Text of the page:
Lawmakers seek to ban practice allowing Seward County to seize millions from motorists

A June FFP investigation found that in the past decade, one of every three state civil forfeiture cases in Nebraska happened in Seward County, population 17,608. Now, a bill seeks to end the practice statewide.

A new bill in the Nebraska Legislature seeks to ban civil asset forfeiture, a controversial practice that allows the government to seize a person’s property without criminal charges. 

Sponsored by Sen. Tom Brewer, a Republican from Gordon, the bill comes months after a Flatwater Free Press investigation found the Seward County Sheriff’s Office uses civil asset forfeiture more than any other county in the state, hauling in millions after seizing cash from motorists on a 24-mile stretch of Interstate 80

If passed, the bill would force the legal change that legislators thought they accomplished in 2016. 

“We wanted to make sure that things were being done correctly when it comes to the issue of stops and seizures,” Brewer said. “We don’t want to make it harder for law enforcement. What we want to do is make sure that what they do is perceived in a positive light.” 

Sen. Tom Brewer, Republican of Gordon, is sponsoring the bill that would ban civil asset forfeiture in Nebraska. The bill is co-sponsored by Sen. Danielle Conrad, Democrat of Lincoln. Both the Platte Institute and the Nebraska chapter of the American Civil Liberties Union have worked on the bill. Courtesy photo

Many in law enforcement point to civil forfeiture as an important tool to take money, drugs and weapons out of the hands of drug dealers. The proceeds then go to law enforcement and school funds, helping save taxpayer dollars, they say. Current Seward County Sheriff Mike Vance and his predecessor Joe Yocum, have both spoken of the benefits of forfeiture, and initial attempts at changing the law drew pushback from the Nebraska Attorney General’s office and law enforcement agencies.  

“The best way to hurt these organizations is to take their money,” said Chief Deputy Ben Houchin of the Lancaster County Sheriff’s Department. “That slows them down even more than just getting their drugs.” 

Defense attorneys and civil liberties advocates criticize it as a money grab. It’s a practice, they say, that takes away individual rights and presumes guilt – the opposite of the presumed innocence in criminal court. Both the Platte Institute, a free market advocacy group, and the Nebraska chapter of the American Civil Liberties Union helped craft the new bill. Sen. Danielle Conrad, a Lincoln Democrat, also signed on as a co-sponsor.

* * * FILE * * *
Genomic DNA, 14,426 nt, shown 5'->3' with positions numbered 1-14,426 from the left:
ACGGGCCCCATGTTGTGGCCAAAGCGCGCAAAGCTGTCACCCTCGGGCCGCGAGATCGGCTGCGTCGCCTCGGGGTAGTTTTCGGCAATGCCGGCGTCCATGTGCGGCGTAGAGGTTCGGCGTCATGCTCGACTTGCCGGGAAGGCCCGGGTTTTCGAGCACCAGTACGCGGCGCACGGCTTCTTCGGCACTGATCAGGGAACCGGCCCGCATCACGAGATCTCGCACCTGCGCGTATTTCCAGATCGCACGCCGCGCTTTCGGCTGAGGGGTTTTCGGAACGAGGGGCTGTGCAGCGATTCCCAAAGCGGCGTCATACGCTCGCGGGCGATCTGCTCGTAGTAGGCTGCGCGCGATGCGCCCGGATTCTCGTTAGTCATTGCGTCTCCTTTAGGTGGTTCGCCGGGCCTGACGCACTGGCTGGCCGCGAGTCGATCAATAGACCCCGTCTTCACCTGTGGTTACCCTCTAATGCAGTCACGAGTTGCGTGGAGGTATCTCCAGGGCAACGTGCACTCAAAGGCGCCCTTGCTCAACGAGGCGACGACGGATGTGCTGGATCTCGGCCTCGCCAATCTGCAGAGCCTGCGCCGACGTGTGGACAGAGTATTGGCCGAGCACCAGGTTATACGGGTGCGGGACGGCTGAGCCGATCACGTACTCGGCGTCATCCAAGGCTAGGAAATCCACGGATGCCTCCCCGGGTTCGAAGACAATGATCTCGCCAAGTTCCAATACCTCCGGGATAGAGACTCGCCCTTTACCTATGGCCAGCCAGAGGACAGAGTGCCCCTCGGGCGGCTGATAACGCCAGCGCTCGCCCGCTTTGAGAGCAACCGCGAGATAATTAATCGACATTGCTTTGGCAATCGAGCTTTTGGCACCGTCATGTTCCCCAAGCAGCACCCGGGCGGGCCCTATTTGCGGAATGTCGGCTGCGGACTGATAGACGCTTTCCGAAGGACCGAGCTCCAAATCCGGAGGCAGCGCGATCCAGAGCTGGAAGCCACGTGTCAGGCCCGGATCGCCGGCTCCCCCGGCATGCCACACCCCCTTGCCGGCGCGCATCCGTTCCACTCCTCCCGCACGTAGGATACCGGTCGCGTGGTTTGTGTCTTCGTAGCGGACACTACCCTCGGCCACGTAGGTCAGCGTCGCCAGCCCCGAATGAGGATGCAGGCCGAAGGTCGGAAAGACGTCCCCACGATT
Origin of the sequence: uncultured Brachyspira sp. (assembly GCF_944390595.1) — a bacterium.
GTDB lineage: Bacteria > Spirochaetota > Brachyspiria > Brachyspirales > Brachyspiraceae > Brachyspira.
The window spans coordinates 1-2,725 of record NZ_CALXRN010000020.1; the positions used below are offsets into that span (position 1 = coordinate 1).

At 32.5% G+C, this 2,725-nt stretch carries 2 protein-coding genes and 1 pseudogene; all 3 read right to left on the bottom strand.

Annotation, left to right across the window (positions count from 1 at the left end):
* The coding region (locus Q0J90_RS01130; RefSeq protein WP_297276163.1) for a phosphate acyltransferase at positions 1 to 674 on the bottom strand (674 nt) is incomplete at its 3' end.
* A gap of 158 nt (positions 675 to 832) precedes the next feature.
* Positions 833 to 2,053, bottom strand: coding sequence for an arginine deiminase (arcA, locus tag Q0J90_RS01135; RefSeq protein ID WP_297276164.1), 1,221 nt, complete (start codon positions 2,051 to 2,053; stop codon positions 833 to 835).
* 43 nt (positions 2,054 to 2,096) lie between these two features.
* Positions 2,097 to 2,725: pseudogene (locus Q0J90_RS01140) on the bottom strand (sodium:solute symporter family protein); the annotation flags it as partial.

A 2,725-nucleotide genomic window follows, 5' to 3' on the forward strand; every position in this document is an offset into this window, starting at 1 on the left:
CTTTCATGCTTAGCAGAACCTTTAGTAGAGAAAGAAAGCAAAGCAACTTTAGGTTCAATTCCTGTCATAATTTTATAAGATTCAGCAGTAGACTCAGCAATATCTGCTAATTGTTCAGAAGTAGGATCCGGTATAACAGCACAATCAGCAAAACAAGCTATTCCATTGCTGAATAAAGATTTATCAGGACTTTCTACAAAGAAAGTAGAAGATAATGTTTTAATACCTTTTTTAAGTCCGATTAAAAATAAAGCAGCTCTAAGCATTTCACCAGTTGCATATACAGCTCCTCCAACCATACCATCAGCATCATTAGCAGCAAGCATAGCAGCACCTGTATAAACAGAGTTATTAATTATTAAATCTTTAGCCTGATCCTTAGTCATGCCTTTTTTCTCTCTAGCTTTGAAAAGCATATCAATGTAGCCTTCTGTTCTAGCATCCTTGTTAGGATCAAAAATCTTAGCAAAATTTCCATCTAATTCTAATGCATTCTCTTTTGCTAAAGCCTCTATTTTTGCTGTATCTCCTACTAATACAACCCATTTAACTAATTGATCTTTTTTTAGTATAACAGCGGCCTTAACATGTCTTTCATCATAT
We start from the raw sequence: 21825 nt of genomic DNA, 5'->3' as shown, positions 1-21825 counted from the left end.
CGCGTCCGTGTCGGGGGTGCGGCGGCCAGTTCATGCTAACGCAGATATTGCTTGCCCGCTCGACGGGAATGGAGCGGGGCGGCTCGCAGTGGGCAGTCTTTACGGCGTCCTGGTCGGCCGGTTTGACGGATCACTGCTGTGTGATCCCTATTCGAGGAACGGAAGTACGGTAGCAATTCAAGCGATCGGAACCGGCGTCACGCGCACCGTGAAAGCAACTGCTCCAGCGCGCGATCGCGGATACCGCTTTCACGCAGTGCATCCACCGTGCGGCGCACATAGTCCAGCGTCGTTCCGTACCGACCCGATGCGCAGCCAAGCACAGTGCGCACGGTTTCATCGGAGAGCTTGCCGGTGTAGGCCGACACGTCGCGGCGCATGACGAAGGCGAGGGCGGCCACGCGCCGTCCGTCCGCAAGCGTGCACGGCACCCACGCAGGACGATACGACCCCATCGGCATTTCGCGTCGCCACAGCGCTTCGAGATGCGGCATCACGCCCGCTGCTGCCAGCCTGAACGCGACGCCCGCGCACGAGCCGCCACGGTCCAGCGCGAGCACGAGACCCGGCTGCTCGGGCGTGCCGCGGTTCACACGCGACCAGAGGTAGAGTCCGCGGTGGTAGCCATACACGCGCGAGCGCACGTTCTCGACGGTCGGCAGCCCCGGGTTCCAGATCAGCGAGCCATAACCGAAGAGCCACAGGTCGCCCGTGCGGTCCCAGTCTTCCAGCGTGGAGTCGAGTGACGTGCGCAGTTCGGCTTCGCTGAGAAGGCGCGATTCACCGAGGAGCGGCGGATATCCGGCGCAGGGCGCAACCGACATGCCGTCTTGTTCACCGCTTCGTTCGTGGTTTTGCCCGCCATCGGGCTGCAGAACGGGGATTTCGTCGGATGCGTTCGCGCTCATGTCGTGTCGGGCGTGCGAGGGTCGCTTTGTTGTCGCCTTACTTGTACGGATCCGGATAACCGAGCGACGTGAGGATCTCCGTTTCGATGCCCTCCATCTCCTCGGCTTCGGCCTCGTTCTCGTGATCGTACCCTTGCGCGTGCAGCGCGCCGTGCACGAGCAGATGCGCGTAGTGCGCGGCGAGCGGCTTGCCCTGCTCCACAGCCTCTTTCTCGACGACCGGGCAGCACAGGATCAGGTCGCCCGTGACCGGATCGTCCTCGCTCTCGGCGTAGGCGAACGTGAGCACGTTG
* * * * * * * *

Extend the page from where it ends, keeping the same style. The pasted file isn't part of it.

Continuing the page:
A June Flatwater Free Press investigation found that in the past decade, one out of every three civil forfeiture cases in Nebraska’s state courts happened in Seward County. That’s 90 cases in one decade on a small sliver of I-80 just west of Lincoln. 

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The Seward County Sheriff’s Office seized $2.3 million in 2021 alone, when state and federal civil forfeiture cases are factored in, according to a report to the state auditor. Many of those cases fall under Seward’s federal task force with Homeland Security, overseen by Blake Swicord, a fired Georgia state trooper barred from becoming a Nebraska police officer

Seward County Sheriff Mike Vance and his predecessor in that office have both spoken to the Flatwater Free Press about civil forfeiture’s use as an important tool to take money and drugs out of the hands of drug dealers. The proceeds also funds police and schools and saves taxpayer dollars, they and other law enforcement leaders have argued. Courtesy photo

Brewer’s bill would eliminate civil asset forfeiture in state court and replace it with criminal forfeiture. Law enforcement and prosecutors could still seize money, but only after a criminal conviction. 

“Criminal forfeiture is still there, but you have to prove it,” said former Sen. Laura Ebke, now a senior fellow at the Platte Institute. “And that’s as it should be. You’re innocent until proven guilty. That’s up to the state and county to prove.”